When my six year old played hairdressers she learnt some important life lessons
Ruby had crawled into bed with me after waking from a bad dream and quickly fallen asleep again.
Like any proud Mum gazing at her sleeping child I admired the way a lock of hair fell across her forehead framing her face perfectly; But there was something different about her and I couldn’t quite put my finger on it.
The next morning as she sat hunched over a bowl shovelling down Weetabix with her eyes glued on Netflix I had a Eureka moment.
”You`ve cut a fringe!” (Although to be accurate it was a sort of half fringe.) Ruby flashed me a grin before her head swivelled back to Kungfu Panda, I hit the pause button- this was serious.
“We’re going to have to straighten that out a bit” I cautioned after delivering a short lecture about the dangers of playing with scissors.
“But I don’t want a fringe.”
Bonding over bad hair
And this was when my six-year-old daughter learned her first hard hair lesson;when you lop it off it won’t instantly grow back like a magic doll and once you cut a fringe you’re stuck with it for a while.
After much cajoling I persuaded Ruby to let me fix it up and as I gingerly snipped my way across her forehead we laughed and bonded over stories of my own youthful hair disasters.
Anyone who was a teen girl in the 90`s will remember Sun in, a spray on highlighter in a bottle which, as the name suggests, was supposed to give you the sun kissed locks of a Californian beach babe. Unfortunately, when I tried it the resulting brassy orange streaks were more Iron bru than Malibu.
“You used to have short hair didn’t you Mum?” Ruby said
“Yes I did….”
What I didn’t tell her was I`d cut it all off in a moment of madness when she was seven months old and I`d broken up with her Dad. My trim little pixie do made me feel strong, empowered and brave for a couple of days until I saw my ex in town with a woman hanging off his arm. I dived into a shop and watched them walk past in a state of shock; I couldn’t take my eyes off them and especially her tiny waist and long, luxuriant chestnut hair which she swished as she leaned against my ex.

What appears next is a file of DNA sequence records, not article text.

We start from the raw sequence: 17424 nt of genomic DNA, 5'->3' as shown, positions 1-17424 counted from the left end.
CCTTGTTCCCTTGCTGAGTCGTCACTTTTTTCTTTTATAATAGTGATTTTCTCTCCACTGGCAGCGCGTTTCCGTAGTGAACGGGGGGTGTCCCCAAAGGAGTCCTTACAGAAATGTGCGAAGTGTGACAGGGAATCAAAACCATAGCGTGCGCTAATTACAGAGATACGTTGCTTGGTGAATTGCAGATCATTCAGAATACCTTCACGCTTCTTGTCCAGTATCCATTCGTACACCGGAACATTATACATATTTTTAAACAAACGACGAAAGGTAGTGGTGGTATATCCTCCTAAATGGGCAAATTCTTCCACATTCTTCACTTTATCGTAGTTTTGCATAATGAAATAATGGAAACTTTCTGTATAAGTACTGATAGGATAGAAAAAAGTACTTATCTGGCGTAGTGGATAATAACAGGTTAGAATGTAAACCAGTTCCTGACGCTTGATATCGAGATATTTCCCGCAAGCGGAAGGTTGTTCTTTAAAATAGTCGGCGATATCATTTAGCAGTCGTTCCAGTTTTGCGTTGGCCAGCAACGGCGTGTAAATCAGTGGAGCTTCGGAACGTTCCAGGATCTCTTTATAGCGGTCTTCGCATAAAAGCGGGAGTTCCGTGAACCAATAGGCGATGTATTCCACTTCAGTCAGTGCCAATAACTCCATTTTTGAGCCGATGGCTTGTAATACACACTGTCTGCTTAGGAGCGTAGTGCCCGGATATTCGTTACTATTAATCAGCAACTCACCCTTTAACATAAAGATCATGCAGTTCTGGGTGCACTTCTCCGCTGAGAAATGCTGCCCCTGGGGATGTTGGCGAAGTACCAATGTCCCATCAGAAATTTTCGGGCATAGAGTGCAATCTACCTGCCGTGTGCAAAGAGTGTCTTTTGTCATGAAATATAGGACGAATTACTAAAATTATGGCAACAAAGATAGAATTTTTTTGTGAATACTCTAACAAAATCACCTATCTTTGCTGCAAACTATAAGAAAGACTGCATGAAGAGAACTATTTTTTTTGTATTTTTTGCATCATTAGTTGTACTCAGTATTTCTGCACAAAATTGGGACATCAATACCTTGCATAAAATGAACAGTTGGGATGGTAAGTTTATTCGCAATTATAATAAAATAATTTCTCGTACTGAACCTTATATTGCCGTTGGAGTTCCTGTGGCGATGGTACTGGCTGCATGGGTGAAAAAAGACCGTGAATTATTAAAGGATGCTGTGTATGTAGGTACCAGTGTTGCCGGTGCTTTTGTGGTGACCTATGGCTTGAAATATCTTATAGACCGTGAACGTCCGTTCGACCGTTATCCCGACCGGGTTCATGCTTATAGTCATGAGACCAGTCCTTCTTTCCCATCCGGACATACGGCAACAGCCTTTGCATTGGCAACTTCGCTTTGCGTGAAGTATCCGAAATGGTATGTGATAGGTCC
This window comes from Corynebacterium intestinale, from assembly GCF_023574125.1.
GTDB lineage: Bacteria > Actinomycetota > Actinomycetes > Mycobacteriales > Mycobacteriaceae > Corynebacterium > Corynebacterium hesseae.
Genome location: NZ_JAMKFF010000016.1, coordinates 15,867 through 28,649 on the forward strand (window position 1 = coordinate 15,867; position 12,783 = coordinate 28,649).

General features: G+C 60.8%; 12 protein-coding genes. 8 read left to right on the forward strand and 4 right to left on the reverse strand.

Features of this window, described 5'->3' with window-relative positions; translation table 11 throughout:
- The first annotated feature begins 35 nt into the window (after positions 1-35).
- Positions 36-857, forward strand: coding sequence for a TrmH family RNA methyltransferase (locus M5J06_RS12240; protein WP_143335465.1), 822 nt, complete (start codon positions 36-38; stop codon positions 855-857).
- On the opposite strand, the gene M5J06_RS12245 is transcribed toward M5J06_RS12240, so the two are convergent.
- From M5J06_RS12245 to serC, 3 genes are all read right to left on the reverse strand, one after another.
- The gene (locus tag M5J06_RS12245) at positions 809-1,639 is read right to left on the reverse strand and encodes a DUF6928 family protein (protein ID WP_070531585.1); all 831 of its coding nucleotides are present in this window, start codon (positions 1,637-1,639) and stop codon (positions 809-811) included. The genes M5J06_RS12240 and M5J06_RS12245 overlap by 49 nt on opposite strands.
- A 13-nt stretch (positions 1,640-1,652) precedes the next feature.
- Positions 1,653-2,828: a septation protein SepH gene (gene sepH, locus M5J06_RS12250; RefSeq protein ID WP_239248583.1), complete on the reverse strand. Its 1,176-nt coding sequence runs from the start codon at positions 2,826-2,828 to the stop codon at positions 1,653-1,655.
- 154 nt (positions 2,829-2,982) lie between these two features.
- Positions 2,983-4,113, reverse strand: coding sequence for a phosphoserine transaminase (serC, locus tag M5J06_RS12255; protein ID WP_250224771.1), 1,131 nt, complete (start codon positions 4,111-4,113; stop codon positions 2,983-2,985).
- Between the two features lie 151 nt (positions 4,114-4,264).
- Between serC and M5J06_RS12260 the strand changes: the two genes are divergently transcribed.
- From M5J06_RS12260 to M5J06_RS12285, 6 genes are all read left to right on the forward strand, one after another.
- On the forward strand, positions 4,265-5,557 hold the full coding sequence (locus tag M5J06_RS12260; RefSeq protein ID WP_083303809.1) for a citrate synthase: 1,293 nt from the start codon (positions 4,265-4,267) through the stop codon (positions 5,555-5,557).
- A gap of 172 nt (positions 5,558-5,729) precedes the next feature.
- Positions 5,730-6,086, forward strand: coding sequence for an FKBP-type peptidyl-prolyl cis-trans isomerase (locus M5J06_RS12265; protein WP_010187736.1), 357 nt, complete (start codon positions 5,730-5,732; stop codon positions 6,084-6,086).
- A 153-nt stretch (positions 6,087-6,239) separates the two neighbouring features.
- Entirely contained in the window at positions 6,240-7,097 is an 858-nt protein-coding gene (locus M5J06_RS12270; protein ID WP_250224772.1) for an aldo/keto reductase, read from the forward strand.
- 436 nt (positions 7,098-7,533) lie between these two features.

I discreetly sobbed under my coat hood all the way home on the bus, no longer feeling so strong, empowered and brave.
You can always wear a hat
Truth be told I wasn’t really cross with Ruby for trying out a new style; after all experimenting and trying on new identities is part of growing up and discovering who you want to be. Over the course of her life her hair will probably be long, short, curly, straight and every colour of the rainbow but I just hope she leaves it a few years first.
When I` d finished tidying up the fringe I stood back and admired my work. All the wispy strands which used to hang around her face were gone and the new style really did make her lovely features stand out-I loved it. Ruby peered into the mirror unconvinced.
“Come on let’s take the dog out “I suggested once I`d brushed up, Ruby ran to get her cycle helmet,
“I thought we were walking?” I said
“We are” she said fastening her chin strap.
But I understood exactly how she felt; A new look can make us walk two inches taller or well, want to hide under a hat and sometimes a mixture of both.
After a few days of trying to pin the fringe back with clips and saying “Has it grown out yet?” every morning I can happily report that Ruby has finally accepted if not embraced the fringe; She has also learned a valuable life lesson. As a wise Buddhist teacher once told me, if you are unhappy about something and can’t change it then practice patience because all phenomena is impermanent -In other words life has a habit of growing things out.
Until next time
Kate M (Mum and more)